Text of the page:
You’ve probably heard of Google PageSpeed Insights: it’s Google’s performance testing tool that provides a variety of performance metrics and tips, along with Lighthouse audit data.
However, there’s more to Google’s PageSpeed empire than just its Insights tool, which is the topic of today’s post.
Specifically, the Google PageSpeed module, also known as mod_PageSpeed.
In this post, you’ll learn what the Google PageSpeed module is, how it can help speed up your WordPress site (and whether or not you actually need it), and what you need to do to get up and running with the Google PageSpeed module.
What is Google PageSpeed Module (mod_PageSpeed)?
The Google PageSpeed module, also known as mod_PageSpeed, is an open-source server-level package that helps optimize your site.
Think of it kind of like a WordPress plugin. Except, instead of installing it at your WordPress site, you install it on the underlying web server that powers your WordPress site (mod_PageSpeed is only available for Apache or Nginx).
Essentially, mod_PageSpeed implements a lot of the performance recommendations that you’ll see when you run your site through Google PageSpeed Insights. Because mod_PageSpeed implements these at the server level, though, you don’t need to use any plugins or do anything via your WordPress site’s dashboard.
- Optimizes file caching.
- Optimizes images via compression, conversion from PNG to JPG (if no transparency), resizing images, and converting to WebP (for browsers that support WebP).
You can choose which filters you want to apply via your site’s htaccess file, so you aren’t forced to use every single optimization that mod_PageSpeed offers.
WP Rocket can also help you implement many of these same optimizations for your WordPress site – the difference here is that mod_PageSpeed does it at the server-level, while WP Rocket does it at the application level (i.e. you install WP Rocket as a plugin at your WordPress site and configure it via your WordPress dashboard).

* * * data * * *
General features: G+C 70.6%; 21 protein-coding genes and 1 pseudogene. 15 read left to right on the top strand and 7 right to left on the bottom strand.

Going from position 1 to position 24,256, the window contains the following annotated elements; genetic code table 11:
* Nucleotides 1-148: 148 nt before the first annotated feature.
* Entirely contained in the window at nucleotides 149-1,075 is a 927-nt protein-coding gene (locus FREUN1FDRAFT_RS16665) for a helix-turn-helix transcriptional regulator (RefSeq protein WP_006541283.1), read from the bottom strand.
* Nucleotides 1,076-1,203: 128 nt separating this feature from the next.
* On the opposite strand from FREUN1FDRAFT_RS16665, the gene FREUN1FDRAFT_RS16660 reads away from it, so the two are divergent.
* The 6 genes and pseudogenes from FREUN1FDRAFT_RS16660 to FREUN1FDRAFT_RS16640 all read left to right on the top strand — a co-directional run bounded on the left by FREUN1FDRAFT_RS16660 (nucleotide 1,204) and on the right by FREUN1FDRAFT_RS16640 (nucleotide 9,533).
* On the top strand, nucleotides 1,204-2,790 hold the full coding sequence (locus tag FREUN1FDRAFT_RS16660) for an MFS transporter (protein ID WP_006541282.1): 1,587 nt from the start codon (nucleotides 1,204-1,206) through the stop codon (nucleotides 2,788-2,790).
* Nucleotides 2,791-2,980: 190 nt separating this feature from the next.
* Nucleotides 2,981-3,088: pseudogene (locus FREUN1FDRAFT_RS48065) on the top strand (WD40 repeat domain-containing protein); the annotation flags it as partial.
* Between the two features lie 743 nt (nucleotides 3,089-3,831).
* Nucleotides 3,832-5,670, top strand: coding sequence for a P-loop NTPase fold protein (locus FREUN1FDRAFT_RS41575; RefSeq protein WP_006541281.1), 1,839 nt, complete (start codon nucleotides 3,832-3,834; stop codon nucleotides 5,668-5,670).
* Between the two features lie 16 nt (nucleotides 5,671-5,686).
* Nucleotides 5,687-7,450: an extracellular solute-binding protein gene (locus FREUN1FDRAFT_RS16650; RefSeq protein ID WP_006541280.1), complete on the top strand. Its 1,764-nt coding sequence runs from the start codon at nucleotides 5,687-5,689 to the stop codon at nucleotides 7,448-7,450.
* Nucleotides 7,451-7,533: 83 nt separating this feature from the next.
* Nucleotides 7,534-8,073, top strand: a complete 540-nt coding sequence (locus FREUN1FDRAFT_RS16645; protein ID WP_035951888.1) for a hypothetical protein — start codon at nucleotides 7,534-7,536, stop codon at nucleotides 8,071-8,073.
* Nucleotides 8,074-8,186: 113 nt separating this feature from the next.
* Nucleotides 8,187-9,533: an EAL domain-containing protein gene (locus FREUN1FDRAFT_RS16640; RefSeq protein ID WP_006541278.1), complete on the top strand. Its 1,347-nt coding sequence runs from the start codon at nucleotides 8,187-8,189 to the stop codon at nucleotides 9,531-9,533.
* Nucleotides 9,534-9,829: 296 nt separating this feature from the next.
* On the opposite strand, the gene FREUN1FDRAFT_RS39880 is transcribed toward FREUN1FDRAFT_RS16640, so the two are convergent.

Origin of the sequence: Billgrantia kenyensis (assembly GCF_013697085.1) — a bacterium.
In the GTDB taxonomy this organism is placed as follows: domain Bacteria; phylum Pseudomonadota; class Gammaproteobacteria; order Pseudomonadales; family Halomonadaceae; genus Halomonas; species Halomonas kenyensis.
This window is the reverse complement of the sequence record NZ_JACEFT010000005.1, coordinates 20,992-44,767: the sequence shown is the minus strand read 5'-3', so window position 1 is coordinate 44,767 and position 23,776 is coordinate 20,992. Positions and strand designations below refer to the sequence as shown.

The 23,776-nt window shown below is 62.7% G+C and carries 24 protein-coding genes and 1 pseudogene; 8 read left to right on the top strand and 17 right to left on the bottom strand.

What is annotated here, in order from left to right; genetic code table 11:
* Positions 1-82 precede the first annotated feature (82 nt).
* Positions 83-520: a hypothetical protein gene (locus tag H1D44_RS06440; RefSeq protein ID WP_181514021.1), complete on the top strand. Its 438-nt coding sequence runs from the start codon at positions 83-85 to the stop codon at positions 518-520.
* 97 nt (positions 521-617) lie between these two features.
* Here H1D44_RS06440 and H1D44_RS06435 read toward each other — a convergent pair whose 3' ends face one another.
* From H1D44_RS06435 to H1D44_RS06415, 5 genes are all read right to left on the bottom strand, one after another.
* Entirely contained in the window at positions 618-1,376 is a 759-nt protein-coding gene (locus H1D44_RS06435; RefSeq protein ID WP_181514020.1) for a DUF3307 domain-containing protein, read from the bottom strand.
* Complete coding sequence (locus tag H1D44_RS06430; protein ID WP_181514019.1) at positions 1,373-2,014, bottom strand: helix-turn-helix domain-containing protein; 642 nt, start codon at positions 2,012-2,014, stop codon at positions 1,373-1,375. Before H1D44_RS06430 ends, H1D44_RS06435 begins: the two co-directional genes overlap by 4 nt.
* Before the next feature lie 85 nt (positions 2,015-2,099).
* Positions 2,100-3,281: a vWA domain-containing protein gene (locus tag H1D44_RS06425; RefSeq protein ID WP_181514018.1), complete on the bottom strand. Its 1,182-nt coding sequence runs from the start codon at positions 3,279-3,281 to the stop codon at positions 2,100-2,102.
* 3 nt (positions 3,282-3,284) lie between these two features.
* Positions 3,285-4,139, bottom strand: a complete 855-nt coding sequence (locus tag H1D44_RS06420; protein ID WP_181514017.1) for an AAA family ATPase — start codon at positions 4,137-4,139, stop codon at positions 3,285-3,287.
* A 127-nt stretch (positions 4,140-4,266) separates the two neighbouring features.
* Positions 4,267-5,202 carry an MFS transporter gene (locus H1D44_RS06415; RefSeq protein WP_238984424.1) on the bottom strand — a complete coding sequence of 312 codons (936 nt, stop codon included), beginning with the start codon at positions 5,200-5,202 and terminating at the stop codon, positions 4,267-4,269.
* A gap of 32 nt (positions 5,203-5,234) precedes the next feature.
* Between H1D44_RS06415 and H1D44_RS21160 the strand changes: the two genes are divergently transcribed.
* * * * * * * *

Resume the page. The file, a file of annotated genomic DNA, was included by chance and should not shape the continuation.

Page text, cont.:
How Does the Google PageSpeed Module Work With WordPress?
Again, mod_PageSpeed works at a server level, so it’s not something you directly integrate with your WordPress site, nor is it specific to WordPress. You can use mod_PageSpeed with any type of website – WordPress included.
Once you install mod_PageSpeed on your server, there are some plugins to help you work with it. For example, the free PageSpeed Module plugin at WordPress.org lets you purge your PageSpeed Module cache and enable development mode from your WordPress dashboard.
Is mod_PageSpeed the Best Way to Speed Up WordPress?
Whether mod_PageSpeed is the best way to speed up your WordPress site is up for debate. You’ll find plenty of success stories from people who love it and find it to be a great way to speed up WordPress…and you’ll also find people who say it consumes a lot of server resources without much benefit (over other performance solutions) and/or that it’s finicky to configure.
For example, DreamHost used to offer mod_PageSpeed on its hosting plans before later removing it because “[they] identified it as a frequent cause of web server slowness and instability.”